Tom Ford’s second feature, the wonderfully named Nocturnal Animals, confirms him as a filmmaker interested in exploring interiority by paying close attention to the surface of things. Though I haven't revisited Ford's debut A Single Man since it screened seven years ago, I recall being struck by the beauty of its costumes (no surprise there), interiors and cinematography and Colin Firth's moving performance as a British widower in the grips of depression and suicidal ideation. The film's pedantic attention to mis-en-scene articulated not only a aesthetic sensitivity but also a compelling sense of interiority that deftly shifted between on the one hand a crushing melancholy and on the other, a kind of wonder.
In Nocturnal Animals, also an adaptation of a novel, Ford shifts his attention to a haunted American; in this film the tone is considerably darker. Amy Adams plays Susan Morrow, a successful but fragile gallery owner whose marriage to an emotionally unavailable alpha male is in difficulty. She receives a package in the mail from her first husband, the 'sensitive' Edward (Jake Gyllenhall), who Susan left in her mid-twenties because he could not fulfil her material ambitions.
The arrival of the package, which contains a proof of his soon to be published novel, provokes a crisis in Susan. The film unfolds in noir fashion, as a film within a film, cutting between the present, the world of the novel and the past.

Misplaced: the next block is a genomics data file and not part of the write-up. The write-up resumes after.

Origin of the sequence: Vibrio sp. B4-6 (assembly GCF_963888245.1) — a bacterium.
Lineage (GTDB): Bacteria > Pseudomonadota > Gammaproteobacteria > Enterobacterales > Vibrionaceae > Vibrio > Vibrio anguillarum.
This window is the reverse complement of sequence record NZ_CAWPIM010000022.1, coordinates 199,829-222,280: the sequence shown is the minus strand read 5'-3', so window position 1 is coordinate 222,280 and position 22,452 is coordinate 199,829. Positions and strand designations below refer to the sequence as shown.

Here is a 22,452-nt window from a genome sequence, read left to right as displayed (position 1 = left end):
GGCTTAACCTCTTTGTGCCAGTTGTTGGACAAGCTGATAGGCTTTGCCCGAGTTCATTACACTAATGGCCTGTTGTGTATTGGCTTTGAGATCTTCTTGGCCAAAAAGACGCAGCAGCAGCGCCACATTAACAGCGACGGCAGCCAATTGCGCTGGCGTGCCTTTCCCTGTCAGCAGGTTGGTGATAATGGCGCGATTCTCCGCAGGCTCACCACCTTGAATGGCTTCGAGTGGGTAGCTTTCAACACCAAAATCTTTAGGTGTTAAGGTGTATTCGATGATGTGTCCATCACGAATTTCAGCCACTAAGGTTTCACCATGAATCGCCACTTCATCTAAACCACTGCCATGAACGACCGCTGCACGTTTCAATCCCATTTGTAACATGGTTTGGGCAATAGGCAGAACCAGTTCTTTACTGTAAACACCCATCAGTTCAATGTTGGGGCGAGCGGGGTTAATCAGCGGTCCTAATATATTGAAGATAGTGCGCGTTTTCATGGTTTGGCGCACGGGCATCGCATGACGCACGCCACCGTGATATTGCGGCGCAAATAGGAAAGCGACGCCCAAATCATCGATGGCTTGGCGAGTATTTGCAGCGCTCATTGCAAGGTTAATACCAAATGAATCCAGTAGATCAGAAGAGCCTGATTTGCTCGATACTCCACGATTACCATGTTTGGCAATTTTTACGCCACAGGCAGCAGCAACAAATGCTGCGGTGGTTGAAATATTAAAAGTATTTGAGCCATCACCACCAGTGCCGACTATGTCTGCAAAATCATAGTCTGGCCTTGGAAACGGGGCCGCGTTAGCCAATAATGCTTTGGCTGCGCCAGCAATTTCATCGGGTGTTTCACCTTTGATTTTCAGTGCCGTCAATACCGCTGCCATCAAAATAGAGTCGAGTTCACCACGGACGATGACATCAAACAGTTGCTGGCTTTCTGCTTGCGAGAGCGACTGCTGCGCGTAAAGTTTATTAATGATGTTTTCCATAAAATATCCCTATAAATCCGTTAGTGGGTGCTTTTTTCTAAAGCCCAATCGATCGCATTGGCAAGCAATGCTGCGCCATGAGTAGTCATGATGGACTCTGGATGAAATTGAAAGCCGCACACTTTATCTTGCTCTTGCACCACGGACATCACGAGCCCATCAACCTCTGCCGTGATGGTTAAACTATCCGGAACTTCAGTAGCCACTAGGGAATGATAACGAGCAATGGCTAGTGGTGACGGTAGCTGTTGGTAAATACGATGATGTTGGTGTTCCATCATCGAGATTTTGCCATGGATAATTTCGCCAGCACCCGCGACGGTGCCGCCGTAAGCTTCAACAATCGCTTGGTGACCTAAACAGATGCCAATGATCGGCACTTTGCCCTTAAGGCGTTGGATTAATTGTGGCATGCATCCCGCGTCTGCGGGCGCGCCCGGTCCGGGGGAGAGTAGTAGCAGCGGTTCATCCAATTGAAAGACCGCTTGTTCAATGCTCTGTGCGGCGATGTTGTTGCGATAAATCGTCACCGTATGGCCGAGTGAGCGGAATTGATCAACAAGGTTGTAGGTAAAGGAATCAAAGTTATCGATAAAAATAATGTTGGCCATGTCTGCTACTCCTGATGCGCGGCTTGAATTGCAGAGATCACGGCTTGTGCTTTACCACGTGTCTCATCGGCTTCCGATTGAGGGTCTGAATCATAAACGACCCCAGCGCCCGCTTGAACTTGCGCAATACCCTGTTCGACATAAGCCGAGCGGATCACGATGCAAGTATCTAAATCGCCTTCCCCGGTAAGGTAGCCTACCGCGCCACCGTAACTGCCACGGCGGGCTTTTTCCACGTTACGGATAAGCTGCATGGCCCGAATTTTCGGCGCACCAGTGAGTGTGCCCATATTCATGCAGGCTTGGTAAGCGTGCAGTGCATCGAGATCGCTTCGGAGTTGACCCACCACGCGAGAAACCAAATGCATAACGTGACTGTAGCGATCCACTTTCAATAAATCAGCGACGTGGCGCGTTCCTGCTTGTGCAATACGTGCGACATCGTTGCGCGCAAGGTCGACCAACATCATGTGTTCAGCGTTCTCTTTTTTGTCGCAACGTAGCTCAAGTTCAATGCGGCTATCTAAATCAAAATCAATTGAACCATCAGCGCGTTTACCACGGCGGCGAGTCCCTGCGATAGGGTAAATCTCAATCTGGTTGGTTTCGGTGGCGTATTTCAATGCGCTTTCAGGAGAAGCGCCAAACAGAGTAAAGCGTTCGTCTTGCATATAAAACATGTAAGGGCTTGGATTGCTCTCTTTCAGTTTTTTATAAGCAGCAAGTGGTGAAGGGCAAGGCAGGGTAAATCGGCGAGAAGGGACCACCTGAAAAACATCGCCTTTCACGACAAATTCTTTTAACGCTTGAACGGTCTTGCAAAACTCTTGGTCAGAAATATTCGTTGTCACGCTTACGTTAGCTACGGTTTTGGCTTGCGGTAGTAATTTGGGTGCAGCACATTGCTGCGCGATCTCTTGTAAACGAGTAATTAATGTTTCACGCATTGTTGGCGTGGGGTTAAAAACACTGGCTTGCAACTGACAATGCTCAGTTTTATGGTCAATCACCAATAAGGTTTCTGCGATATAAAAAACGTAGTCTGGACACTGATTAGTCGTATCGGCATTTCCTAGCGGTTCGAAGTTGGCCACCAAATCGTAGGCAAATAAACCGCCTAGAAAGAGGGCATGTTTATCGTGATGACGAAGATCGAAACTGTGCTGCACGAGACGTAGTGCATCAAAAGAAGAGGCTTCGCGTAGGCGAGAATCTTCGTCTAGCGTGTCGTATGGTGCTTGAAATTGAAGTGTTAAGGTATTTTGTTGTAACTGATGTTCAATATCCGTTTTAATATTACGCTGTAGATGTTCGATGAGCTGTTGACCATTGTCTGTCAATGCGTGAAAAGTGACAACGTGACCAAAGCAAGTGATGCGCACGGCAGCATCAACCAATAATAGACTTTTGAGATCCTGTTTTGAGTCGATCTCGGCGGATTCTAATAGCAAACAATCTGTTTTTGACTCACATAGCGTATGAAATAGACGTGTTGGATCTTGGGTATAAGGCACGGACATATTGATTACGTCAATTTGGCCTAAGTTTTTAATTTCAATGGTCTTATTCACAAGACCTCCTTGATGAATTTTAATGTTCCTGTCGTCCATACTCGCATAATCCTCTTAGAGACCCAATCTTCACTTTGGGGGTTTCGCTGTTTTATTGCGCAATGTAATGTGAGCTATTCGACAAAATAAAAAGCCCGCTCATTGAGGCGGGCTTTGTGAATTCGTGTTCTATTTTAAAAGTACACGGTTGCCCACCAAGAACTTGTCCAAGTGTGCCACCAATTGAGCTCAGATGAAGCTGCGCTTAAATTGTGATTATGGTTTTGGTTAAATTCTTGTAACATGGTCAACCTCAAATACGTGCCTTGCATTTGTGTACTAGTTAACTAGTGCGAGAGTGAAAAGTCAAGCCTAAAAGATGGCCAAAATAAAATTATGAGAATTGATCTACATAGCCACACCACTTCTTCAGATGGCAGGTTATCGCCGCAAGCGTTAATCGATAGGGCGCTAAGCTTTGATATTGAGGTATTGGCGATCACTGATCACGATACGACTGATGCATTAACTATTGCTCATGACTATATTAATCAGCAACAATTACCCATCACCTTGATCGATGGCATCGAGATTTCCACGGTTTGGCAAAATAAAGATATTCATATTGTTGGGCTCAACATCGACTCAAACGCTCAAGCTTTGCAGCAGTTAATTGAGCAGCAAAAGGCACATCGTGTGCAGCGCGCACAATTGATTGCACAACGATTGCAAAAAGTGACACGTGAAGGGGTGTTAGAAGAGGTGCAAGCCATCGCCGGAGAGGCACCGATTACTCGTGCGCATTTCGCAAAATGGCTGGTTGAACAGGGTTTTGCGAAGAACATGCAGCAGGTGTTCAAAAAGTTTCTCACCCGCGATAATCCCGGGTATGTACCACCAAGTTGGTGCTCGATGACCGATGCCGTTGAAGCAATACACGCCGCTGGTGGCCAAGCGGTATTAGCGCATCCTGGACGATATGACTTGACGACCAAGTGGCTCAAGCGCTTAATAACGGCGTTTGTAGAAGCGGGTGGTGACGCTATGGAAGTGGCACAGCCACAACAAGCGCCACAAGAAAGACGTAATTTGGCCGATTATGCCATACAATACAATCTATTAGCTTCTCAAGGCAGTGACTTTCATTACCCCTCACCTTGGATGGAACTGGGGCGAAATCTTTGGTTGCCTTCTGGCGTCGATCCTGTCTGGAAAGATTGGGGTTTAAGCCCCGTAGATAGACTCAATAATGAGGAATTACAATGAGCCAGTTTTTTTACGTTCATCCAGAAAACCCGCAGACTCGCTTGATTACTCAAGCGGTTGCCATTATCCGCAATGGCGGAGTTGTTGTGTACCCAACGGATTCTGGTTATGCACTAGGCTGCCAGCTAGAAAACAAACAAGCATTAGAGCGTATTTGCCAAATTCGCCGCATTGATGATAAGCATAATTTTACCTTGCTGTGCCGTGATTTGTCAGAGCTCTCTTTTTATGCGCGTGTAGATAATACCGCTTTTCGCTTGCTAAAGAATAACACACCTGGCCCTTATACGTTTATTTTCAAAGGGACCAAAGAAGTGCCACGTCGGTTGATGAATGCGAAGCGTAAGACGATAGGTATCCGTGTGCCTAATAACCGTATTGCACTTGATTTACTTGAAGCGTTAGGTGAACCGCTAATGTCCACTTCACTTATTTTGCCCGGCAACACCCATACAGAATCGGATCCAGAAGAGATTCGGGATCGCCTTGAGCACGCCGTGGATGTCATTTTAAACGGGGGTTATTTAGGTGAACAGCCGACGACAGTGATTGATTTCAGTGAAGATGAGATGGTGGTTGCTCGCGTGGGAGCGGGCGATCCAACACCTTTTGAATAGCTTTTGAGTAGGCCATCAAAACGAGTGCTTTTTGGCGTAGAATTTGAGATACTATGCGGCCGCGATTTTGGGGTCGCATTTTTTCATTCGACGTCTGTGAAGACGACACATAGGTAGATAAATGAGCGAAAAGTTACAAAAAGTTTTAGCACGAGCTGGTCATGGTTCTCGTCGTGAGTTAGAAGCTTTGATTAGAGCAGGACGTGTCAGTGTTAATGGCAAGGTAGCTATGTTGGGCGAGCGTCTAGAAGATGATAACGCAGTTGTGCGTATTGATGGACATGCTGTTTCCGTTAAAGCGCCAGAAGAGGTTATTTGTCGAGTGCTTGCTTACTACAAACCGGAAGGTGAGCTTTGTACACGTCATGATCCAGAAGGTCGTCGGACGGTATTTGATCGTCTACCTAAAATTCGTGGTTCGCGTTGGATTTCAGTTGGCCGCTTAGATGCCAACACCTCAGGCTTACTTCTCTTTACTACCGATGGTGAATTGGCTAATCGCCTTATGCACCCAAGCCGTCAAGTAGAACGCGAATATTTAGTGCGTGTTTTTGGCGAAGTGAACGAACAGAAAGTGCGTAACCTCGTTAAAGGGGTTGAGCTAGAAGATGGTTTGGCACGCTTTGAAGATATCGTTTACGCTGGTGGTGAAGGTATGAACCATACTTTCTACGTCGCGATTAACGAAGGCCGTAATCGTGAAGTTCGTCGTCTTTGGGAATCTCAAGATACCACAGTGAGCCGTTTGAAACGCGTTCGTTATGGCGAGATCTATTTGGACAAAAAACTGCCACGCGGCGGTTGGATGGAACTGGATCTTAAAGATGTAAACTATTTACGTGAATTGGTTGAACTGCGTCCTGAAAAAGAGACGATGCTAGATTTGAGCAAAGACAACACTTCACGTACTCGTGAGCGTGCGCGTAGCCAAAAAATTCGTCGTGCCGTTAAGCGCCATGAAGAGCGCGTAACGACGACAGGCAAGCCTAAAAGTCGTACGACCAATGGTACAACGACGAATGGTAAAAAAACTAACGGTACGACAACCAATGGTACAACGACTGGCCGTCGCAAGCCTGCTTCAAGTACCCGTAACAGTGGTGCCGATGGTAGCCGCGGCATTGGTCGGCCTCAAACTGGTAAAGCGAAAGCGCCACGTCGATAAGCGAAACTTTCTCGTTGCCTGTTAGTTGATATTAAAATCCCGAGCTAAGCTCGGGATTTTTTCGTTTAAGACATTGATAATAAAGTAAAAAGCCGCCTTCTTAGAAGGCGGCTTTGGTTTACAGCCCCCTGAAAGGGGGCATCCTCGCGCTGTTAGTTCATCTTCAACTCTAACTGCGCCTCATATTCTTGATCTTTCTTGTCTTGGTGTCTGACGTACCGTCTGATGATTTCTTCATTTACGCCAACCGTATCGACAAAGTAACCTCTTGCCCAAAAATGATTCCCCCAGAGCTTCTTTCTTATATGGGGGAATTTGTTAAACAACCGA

The novel casts Susan and Edward as parents to a teenaged daughter on a road rip that ends in a run-in with a car load of hoons in the dead of night on stretch of lonely Texas road. I found viewing this sequence harrowing, not simply because it draws out the victimisation of its female characters but for the film's preoccupation with Edward's inability to protect his wife and daughter. In short, it calls into question his masculinity. When he is taunted by his adversary, he is called a vagina. The fictional scenario imagined by Edward is a masochistic reimagining of Susan's rejection of him. This is not a film in which anyone moves on, so to speak. Instead it seems to be in the thrall of the agony of loss, and where that leads. Nowhere healthy, is the short answer. Given the constraining ideas that the film exhibits in relation to gender – how it is felt, lived and performed by men and women – Nocturnal Animals makes an argument that the injured ego retreats to the symbolic. In its preoccupation of what it means to be a man, and by association a woman it feels strangely rigid and inflexible.
At its most engaging Nocturnal Animals arranges the events of the novel, Susan's memories of the past and the demands of her present life to intersect in a fragmented reverie. But it's not without its oddities. Ford is a Romantic; he is very invested in Susan and Edward's first marriage and very hard on Susan for not believing more in Edward's promise. But is it cause for revenge? I had a hard time buying it.